The Peshmerga's Leaders and the French President

04/09/2015 09:43 am ET | Updated Jun 09, 2015

This is the office in which I introduced Bosnia's Alija Izetbegovic to François Mitterrand.

The one in which, on June 23, 1995, Jacques Chirac received Françoise Giroud, Jacques Julliard, Paul Garde, Pierre Hassner, and me to hear us describe the agony of Sarajevo.

And it is the one in which Nicolas Sarkozy, on March 10, 2011, made the historic decision to recognize Libya's National Transitional Council in order to avoid a bloodbath in Benghazi.

Today, it is François Hollande who greets us.

With him are France's minister of defense, Jean-Yves Le Drian; his special military adviser, Benoît Puga; and his diplomatic advisers, Jacques Audibert and Emmanuel Bonne.

At the other end of the long table, the six top generals of the Kurdish Peshmerga have taken their seats. I met them weeks ago at the front in the hills above the Tigris and, with the magazine La Règle du Jeu, organized their visit to Paris.

The French president is serious.

Intensely concentrated.

Spread out before him are military maps to which he refers several times during the hour-long interview.

He seems to be moved when Mustafa Qadir Mustafa, Kurdistan's minister of Peshmerga affairs, evokes the memory of Danielle Mitterrand, who was a great friend of the valiant Kurdish people.

He offers thanks when he learns that the first thing the delegation did after arriving in the morning from their respective war zones was to gather at the former offices of Charlie Hebdo and then at the kosher store in Vincennes, where, on Jan. 9, the very barbarism they are fighting on the front lines in Kurdistan struck the heart of Paris.

But what obviously interests the French president the most is the information that his visitors bring about the situation at the front, the ratios of the opposing forces, the anticipation in the trenches of the next volley of rockets, the attacks and counterattacks, the coalition aircraft that Kurdish forces guide from the ground in cooperation with French liaison officers, their too-heavy losses, the wounded who should ideally be evacuated to French military hospitals, and arms -- arms, especially, because the Peshmerga are the democracies' shield against the worst savagery the world has known in a long time, the savagery of the caliphate's decapitators. The Peshmerga can become the democracies' sword, as well, provided the West is willing, without further delay, to take the initiative in the ground war that represents the only chance for the remaining Christians on the plain of Nineveh to return to their villages to pray once again in churches as old as the apostles. But how does one respond when one lacks the requisite arms? When the only tanks available are those captured from the infernal columns of a kamikaze army? When stocks of Franco-German Milan anti-tank missiles are dwindling? When ordinary ammunition is becoming scarce? What can be done when one has only secondhand Dushka machine guns to repel the heavily armed death brigades that pillaged Saddam Hussein's arsenals in Mosul?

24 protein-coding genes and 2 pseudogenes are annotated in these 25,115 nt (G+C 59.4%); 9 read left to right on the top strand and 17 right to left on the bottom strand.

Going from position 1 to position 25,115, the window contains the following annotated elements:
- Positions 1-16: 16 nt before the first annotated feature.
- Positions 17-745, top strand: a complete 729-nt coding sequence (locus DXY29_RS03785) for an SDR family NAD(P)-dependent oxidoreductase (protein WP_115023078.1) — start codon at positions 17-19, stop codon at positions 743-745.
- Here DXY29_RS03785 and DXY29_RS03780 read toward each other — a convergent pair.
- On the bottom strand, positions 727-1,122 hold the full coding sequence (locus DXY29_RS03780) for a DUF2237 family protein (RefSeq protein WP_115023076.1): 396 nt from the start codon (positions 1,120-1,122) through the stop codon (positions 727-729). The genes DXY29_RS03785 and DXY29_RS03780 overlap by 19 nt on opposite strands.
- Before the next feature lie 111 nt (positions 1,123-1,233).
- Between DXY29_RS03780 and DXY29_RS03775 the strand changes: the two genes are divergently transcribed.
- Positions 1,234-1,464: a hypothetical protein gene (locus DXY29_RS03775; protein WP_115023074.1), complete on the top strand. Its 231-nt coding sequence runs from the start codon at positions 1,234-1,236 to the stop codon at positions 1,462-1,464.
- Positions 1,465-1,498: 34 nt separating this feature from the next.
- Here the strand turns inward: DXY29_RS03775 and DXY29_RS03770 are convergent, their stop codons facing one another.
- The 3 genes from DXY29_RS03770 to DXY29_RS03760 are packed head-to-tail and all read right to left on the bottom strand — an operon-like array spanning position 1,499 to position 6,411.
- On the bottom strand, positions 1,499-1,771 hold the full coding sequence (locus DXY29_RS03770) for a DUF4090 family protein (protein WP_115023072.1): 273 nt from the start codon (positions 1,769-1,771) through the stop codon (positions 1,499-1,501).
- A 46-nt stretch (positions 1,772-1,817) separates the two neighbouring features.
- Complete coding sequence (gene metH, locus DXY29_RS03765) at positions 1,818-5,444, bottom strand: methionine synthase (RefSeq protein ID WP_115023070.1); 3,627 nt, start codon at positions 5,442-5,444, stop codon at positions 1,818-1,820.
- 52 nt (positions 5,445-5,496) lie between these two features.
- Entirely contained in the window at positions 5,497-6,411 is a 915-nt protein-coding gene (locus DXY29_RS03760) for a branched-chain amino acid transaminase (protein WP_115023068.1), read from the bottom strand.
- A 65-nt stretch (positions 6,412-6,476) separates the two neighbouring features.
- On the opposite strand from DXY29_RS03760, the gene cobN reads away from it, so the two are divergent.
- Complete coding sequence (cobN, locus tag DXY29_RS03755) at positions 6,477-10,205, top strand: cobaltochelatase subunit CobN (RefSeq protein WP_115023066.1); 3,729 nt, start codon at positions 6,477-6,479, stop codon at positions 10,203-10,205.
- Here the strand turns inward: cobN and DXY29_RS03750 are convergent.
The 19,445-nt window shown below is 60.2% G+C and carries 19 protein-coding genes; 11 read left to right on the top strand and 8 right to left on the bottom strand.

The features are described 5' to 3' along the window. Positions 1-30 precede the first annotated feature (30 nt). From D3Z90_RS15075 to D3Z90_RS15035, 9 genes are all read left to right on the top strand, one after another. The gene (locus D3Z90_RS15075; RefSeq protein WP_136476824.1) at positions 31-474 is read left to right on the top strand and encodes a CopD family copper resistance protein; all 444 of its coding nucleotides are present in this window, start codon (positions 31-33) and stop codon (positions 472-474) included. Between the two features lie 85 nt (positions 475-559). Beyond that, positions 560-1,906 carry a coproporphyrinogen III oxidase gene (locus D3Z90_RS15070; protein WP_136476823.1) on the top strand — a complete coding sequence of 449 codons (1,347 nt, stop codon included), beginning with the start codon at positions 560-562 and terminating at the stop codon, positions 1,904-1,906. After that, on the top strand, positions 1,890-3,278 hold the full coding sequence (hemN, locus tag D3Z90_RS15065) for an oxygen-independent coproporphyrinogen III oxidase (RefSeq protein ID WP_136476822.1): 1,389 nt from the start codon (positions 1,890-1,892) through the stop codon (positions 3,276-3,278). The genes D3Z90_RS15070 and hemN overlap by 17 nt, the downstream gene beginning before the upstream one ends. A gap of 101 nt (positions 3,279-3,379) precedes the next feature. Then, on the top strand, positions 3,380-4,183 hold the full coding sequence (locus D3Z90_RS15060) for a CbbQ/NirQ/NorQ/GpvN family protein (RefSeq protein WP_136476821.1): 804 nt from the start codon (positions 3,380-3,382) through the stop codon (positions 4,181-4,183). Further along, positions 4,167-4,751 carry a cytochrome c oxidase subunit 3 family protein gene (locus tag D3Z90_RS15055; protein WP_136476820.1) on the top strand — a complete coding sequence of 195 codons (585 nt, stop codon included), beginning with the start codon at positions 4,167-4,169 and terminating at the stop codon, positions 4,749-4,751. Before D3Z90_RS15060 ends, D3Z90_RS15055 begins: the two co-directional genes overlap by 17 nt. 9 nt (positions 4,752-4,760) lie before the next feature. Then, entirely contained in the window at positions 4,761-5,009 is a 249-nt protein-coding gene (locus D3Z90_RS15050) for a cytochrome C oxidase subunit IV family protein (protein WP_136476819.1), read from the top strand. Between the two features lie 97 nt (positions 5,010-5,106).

The generals had prepared a list on a single sheet of paper, which I advised them might be better presented elsewhere than the Elysée Palace.

Not at all, said the president with a gesture that reminded me for an instant, but in reverse, of the gesture of irritation with which François Mitterrand would wave away a favor seeker.

Not at all, let's see it, he insisted, taking the list from the hands of the Kurdish minister and then handing it, after a quick and knowledgeable inspection, to his minister of defense. Time is short, indeed. Daesh is recruiting mightily and growing stronger, even as it seems sometimes to retreat. And it is certainly true, he said in substance, that your enemy is our enemy; your war is our war; and, from Kobani to Mosul, Kirkuk, and Tikrit, your Kurdish freedom fighters, who have, through the ages, overcome so much oppression, domination, and division, are the sentinels of our freedom -- fragile sentinels, woefully underequipped sentinels, sentinels in support of whom France will no longer hold back.

Not a trace of the easygoing, bantering François Hollande so often portrayed in the press.

Not the slightest reference to the recent electoral setback of his majority, an event that seems far away indeed from the cataclysm that, for the past year, has ravaged one of the cradles of humanity and that, without these six men and their troops, threatens to break like a wave over the world.

A civilian war leader conferring with uniformed military leaders.

The president of the world's fifth-largest power, a member of the United Nations Security Council, listening intently to the generals of a great nation that is not yet a state, offering encouragement, promising France's redoubled support.

It is a weighty and potentially decisive moment.

When the time comes to leave and the Peshmerga leaders offer their host a black flag that they took from a Daesh unit after a fight in which they were supported by French special forces, I read in the French president's face a glimmer of gratitude and pride.

And of fraternity.

Editor's note: The meeting described above took place April 1.

Translated by Steven B. Kennedy